Walking around The Pencil Box on Wednesday, Skelly Elementary teacher Rebecca Bristow filled a shopping cart with school supplies that totaled almost $1,000. She paid less than $40.

Teachers from dozens of schools are taking advantage of the free classroom necessities available at the nonprofit store, which reopened this week at 2002 E. Sixth St. after being forced to relocate from its 23rd Street location.

Bristow is a retired physician who is in her fourth year of teaching and likes to incorporate STEM (science, technology, engineering and math) activities in lessons. But as a single parent and grad student whose daughter has been in and out of the hospital, she’s unable to afford the supplies on her own.

“I can’t buy stuff for my kids,” Bristow said. “If we don’t have it, then they can’t do it. And the school can’t get us STEM stuff.”

Thanks to Wednesday’s shopping spree, now she has paper to make origami cranes and a math quizzer shaped like a miniature guitar. She also picked up backpacks for students in need and plenty of other basic school supplies.

Unburdening teachers is part of why Executive Director Nancy Bolzle launched The Pencil Box four years ago. The free store collects donated materials for teachers in high-poverty schools.

It’s not the schools that meet the call of students who lack essentials like pencils and notebooks. It’s the teachers. Many spend hundreds of dollars a year to ensure their kids have what they need.

“Students are coming to school without the supplies they need for whatever reason, be it economics or just unawareness,” Bolzle said. “So the teachers are having to pick up the slack. They’re having to bridge that gap.

“Our mission is to empower the students, prepare them for the future and instill a sense of hope by giving them the learning tools they need for success today.”

The overall goal is to ensure low-income students are equipped to learn. Only teachers at Tulsa County public schools where at least 70% of students live at or below the federal poverty level are invited to shop at The Pencil Box.

Teachers pay a $35 annual fee for unlimited access to the retail-like shop, which currently serves 47 schools, through the spring. In return, they received an average of about $1,100 worth of supplies during the 2018-19 school year. Bolzle said the equivalent of $1.5 million has been given away since the first distribution in 2015.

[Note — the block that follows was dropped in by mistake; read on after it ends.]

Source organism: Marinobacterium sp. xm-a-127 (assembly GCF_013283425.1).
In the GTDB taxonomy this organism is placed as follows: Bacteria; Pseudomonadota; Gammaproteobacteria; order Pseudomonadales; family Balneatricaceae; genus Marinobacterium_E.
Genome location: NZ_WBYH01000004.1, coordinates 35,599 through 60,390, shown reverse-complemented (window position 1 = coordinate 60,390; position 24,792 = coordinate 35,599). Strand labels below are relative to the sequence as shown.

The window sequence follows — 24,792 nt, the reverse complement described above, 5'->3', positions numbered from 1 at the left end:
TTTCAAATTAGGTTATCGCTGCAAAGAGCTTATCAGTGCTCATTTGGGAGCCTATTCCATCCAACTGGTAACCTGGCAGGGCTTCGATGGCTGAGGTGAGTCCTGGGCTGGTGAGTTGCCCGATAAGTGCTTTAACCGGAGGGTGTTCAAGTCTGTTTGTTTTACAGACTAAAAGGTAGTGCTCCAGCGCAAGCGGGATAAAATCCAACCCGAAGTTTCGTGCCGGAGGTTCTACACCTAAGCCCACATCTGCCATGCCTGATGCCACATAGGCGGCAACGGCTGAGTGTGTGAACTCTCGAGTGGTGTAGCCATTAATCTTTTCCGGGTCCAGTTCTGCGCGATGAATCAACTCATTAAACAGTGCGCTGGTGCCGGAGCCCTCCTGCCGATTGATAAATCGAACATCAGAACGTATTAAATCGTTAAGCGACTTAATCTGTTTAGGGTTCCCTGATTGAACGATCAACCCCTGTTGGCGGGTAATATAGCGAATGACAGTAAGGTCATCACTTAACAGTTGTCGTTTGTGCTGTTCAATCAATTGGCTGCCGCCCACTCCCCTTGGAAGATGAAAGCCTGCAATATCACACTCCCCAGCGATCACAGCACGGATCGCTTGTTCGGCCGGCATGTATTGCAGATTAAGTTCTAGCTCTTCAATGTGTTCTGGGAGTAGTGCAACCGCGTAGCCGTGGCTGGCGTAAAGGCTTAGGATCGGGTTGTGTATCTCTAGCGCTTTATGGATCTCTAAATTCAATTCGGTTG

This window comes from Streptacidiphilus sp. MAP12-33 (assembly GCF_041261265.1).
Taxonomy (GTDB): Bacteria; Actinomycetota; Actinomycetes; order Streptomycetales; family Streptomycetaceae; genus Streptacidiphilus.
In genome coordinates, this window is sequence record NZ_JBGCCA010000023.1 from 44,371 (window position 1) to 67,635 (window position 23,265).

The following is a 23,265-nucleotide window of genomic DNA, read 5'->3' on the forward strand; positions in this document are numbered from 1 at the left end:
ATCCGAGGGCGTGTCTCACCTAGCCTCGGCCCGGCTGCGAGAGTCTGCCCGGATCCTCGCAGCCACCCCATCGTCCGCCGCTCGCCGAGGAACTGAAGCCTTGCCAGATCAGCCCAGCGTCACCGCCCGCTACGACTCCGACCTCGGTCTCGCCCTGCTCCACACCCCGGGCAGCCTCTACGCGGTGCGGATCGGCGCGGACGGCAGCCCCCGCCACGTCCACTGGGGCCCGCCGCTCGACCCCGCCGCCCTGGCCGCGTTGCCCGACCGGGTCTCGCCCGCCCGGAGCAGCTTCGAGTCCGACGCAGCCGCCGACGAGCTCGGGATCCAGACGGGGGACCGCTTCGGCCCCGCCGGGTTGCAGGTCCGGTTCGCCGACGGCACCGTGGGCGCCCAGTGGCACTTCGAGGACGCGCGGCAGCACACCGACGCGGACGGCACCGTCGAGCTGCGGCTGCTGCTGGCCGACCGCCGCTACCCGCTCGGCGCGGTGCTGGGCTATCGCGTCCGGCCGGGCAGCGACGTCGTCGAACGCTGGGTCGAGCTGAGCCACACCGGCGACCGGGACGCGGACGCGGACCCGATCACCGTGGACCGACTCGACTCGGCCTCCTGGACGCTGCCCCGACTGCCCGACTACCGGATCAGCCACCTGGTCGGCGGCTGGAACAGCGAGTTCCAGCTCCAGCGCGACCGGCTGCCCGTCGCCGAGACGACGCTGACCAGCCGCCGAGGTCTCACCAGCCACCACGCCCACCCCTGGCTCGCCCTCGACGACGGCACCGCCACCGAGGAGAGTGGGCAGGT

The success train nearly derailed this year when The Pencil Box’s former landlord decided to open her own business and informed Bolzle she needed to find a new space two weeks before the 2019-20 back-to-school distribution in August.

She and her team of volunteer teachers pushed through the two-week distribution period, giving out about $250,000 worth of supplies, before packing up in search of a new home.

They found one in the annex of Selser Schaefer Architects, allowing them to open for the school year about a month behind schedule. The Pencil Box normally closes to restock after distribution and reopens the Tuesday after Labor Day.

Despite the inconvenience, Bolzle is thankful for the move. This new larger location should help in her efforts to expand the store’s outreach. There are about 17 eligible schools that aren’t being served due to the lack of room.

“Our previous space only allowed for about 20 or 25 teachers in there at a time,” she said. “I think this space is going to allow us to have more teachers at a given time.”

Irving Peralta, an art teacher at Memorial High School, said he was thankful to see The Pencil Box land on its feet.

The store has been a life-saver for Peralta, who received about $750 worth of supplies during his first year of teaching.

Art supplies aren’t cheap, however. He still spends about a couple hundred dollars each year on products that aren’t available at The Pencil Box. Still, that’s nothing compared to what he would pay without this free access.

Knowing how much it’s helped him and his wife, who also is a teacher, Peralta said he hopes The Pencil Box eventually will be able to serve all schools in the county.

“No matter where you teach, you’re pretty much making the same amount of money,” he said. “You still need any help you can get as an educator, whether it’s just having crayons, markers, simple stuff like even scissors that you don’t have to pay out of pocket. Because that’s what most teachers do.”

The following elementary schools currently are invited to shop at The Pencil Box: Academy Central, Anderson, Bell, Burroughs, Celia Clinton, Clinton West, Dolores Huerta, Disney, Eugene Field, Hawthorne, John Hope Franklin, Jones, Kerr, Lewis & Clark, MacArthur, Mark Twain, Marshall, McClure, McKinley, Mitchell, Owen, Peary, Project Accept, Robertson, Sequoyah, Skelly Primary and Elementary, Springdale, Wayman Tisdale Fine Arts Academy, Walt Whitman and Unity Learning Academy.

The following junior high and high school also are invited: Central, East Central, East Central, Nathan Hale, McLain, Memorial, Rogers, Tulsa Met, Webster Central, Nathan Hale, McLain, Memorial, Rogers, Tulsa Met and Webster.

More information can be found on the shop’s website at pencilboxtulsa.org.

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Kyle Hinchey



Twitter: @kylehinchey

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